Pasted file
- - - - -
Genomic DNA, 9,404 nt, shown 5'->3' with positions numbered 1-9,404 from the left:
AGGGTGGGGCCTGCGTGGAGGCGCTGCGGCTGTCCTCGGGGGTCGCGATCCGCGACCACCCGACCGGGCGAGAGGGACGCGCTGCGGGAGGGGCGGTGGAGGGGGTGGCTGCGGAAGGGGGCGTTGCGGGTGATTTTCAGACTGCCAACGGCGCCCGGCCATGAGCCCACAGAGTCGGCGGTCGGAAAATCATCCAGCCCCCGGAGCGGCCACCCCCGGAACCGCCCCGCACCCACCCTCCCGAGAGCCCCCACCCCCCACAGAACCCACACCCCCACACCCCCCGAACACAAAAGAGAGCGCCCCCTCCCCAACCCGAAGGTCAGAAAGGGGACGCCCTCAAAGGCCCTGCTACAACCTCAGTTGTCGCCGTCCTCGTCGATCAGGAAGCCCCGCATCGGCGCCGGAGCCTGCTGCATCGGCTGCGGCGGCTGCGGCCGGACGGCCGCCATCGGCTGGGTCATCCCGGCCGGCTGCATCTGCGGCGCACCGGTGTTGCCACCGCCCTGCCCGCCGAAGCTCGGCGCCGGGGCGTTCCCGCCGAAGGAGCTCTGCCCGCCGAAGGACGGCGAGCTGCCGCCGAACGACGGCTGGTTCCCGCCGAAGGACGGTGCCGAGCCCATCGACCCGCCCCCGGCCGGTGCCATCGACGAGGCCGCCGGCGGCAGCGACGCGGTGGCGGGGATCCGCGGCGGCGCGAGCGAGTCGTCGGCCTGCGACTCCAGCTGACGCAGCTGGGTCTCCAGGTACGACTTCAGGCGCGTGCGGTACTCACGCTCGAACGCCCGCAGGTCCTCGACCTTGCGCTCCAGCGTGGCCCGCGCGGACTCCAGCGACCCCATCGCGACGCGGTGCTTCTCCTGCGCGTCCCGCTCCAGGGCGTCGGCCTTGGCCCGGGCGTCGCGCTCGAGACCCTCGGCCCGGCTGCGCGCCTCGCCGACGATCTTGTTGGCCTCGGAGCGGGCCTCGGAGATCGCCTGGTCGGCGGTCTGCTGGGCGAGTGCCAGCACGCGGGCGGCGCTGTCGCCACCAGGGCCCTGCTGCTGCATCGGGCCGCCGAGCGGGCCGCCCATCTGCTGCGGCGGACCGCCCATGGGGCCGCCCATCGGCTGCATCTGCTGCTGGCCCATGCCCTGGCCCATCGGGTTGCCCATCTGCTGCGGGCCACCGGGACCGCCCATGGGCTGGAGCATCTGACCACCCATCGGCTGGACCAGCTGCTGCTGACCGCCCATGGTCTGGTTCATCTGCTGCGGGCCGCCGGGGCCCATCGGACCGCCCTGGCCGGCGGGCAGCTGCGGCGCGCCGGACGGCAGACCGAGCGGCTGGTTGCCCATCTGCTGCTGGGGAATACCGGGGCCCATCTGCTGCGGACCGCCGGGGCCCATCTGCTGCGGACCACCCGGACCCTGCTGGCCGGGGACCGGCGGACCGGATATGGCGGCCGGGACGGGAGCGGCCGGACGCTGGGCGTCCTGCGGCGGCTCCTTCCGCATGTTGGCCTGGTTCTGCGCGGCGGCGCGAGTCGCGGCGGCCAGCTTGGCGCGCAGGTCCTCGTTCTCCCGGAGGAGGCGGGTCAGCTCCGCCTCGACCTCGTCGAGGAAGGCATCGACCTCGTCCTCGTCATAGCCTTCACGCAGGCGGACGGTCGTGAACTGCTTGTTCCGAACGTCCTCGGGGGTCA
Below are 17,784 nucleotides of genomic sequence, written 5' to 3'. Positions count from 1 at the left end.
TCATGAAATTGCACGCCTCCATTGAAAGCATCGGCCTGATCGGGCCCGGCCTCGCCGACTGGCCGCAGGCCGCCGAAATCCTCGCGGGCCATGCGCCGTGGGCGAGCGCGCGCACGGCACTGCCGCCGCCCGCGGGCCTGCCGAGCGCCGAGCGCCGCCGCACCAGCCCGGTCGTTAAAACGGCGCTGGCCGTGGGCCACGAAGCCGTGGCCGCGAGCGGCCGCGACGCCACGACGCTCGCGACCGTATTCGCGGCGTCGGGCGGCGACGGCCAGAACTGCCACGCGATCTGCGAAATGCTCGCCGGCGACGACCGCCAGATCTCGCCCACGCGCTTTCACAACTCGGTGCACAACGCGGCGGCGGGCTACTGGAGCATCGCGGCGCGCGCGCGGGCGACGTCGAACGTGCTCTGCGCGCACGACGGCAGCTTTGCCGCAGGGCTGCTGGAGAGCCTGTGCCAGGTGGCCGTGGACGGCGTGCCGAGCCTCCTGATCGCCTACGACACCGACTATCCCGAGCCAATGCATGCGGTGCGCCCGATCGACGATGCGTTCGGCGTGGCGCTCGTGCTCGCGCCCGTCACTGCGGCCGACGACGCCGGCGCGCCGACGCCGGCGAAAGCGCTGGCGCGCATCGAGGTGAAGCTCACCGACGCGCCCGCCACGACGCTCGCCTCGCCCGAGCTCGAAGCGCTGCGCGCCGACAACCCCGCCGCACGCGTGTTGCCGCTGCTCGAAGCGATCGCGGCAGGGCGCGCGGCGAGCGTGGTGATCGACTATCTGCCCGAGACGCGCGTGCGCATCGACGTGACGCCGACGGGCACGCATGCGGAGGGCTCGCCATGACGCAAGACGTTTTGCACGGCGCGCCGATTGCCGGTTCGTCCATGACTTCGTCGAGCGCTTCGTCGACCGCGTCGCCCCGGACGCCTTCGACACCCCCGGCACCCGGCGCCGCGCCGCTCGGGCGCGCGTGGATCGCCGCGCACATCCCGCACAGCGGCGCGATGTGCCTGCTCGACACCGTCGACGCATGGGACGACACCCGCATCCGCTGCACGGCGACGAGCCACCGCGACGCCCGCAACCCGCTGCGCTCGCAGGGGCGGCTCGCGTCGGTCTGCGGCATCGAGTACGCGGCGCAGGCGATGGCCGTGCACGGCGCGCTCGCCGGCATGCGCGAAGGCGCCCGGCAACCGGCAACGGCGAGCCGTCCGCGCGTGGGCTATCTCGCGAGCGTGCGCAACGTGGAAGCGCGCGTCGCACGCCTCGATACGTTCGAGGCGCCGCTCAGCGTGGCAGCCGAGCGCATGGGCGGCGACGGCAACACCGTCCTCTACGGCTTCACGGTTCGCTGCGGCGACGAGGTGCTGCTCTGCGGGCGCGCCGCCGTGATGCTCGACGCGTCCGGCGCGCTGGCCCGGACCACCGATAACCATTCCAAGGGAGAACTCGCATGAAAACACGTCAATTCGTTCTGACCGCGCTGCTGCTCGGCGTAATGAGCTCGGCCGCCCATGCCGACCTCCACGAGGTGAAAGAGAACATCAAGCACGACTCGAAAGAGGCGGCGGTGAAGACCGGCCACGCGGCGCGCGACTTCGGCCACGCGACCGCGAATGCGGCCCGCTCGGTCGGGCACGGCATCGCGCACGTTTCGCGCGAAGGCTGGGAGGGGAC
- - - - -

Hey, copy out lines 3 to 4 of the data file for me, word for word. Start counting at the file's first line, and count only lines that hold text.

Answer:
Below are 17,784 nucleotides of genomic sequence, written 5' to 3'. Positions count from 1 at the left end.
TCATGAAATTGCACGCCTCCATTGAAAGCATCGGCCTGATCGGGCCCGGCCTCGCCGACTGGCCGCAGGCCGCCGAAATCCTCGCGGGCCATGCGCCGTGGGCGAGCGCGCGCACGGCACTGCCGCCGCCCGCGGGCCTGCCGAGCGCCGAGCGCCGCCGCACCAGCCCGGTCGTTAAAACGGCGCTGGCCGTGGGCCACGAAGCCGTGGCCGCGAGCGGCCGCGACGCCACGACGCTCGCGACCGTATTCGCGGCGTCGGGCGGCGACGGCCAGAACTGCCACGCGATCTGCGAAATGCTCGCCGGCGACGACCGCCAGATCTCGCCCACGCGCTTTCACAACTCGGTGCACAACGCGGCGGCGGGCTACTGGAGCATCGCGGCGCGCGCGCGGGCGACGTCGAACGTGCTCTGCGCGCACGACGGCAGCTTTGCCGCAGGGCTGCTGGAGAGCCTGTGCCAGGTGGCCGTGGACGGCGTGCCGAGCCTCCTGATCGCCTACGACACCGACTATCCCGAGCCAATGCATGCGGTGCGCCCGATCGACGATGCGTTCGGCGTGGCGCTCGTGCTCGCGCCCGTCACTGCGGCCGACGACGCCGGCGCGCCGACGCCGGCGAAAGCGCTGGCGCGCATCGAGGTGAAGCTCACCGACGCGCCCGCCACGACGCTCGCCTCGCCCGAGCTCGAAGCGCTGCGCGCCGACAACCCCGCCGCACGCGTGTTGCCGCTGCTCGAAGCGATCGCGGCAGGGCGCGCGGCGAGCGTGGTGATCGACTATCTGCCCGAGACGCGCGTGCGCATCGACGTGACGCCGACGGGCACGCATGCGGAGGGCTCGCCATGACGCAAGACGTTTTGCACGGCGCGCCGATTGCCGGTTCGTCCATGACTTCGTCGAGCGCTTCGTCGACCGCGTCGCCCCGGACGCCTTCGACACCCCCGGCACCCGGCGCCGCGCCGCTCGGGCGCGCGTGGATCGCCGCGCACATCCCGCACAGCGGCGCGATGTGCCTGCTCGACACCGTCGACGCATGGGACGACACCCGCATCCGCTGCACGGCGACGAGCCACCGCGACGCCCGCAACCCGCTGCGCTCGCAGGGGCGGCTCGCGTCGGTCTGCGGCATCGAGTACGCGGCGCAGGCGATGGCCGTGCACGGCGCGCTCGCCGGCATGCGCGAAGGCGCCCGGCAACCGGCAACGGCGAGCCGTCCGCGCGTGGGCTATCTCGCGAGCGTGCGCAACGTGGAAGCGCGCGTCGCACGCCTCGATACGTTCGAGGCGCCGCTCAGCGTGGCAGCCGAGCGCATGGGCGGCGACGGCAACACCGTCCTCTACGGCTTCACGGTTCGCTGCGGCGACGAGGTGCTGCTCTGCGGGCGCGCCGCCGTGATGCTCGACGCGTCCGGCGCGCTGGCCCGGACCACCGATAACCATTCCAAGGGAGAACTCGCATGAAAACACGTCAATTCGTTCTGACCGCGCTGCTGCTCGGCGTAATGAGCTCGGCCGCCCATGCCGACCTCCACGAGGTGAAAGAGAACATCAAGCACGACTCGAAAGAGGCGGCGGTGAAGACCGGCCACGCGGCGCGCGACTTCGGCCACGCGACCGCGAATGCGGCCCGCTCGGTCGGGCACGGCATCGCGCACGTTTCGCGCGAAGGCTGGGAGGGGAC